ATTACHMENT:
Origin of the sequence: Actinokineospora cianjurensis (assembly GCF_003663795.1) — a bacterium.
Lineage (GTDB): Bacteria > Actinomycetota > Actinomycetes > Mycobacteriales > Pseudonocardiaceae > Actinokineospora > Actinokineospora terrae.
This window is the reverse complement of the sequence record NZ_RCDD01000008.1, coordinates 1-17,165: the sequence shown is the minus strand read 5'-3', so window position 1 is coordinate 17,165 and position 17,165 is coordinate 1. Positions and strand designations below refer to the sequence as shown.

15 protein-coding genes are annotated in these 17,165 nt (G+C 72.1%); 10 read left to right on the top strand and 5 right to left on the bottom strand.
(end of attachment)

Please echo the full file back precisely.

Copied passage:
Origin of the sequence: Actinokineospora cianjurensis (assembly GCF_003663795.1) — a bacterium.
Lineage (GTDB): Bacteria > Actinomycetota > Actinomycetes > Mycobacteriales > Pseudonocardiaceae > Actinokineospora > Actinokineospora terrae.
This window is the reverse complement of the sequence record NZ_RCDD01000008.1, coordinates 1-17,165: the sequence shown is the minus strand read 5'-3', so window position 1 is coordinate 17,165 and position 17,165 is coordinate 1. Positions and strand designations below refer to the sequence as shown.

15 protein-coding genes are annotated in these 17,165 nt (G+C 72.1%); 10 read left to right on the top strand and 5 right to left on the bottom strand.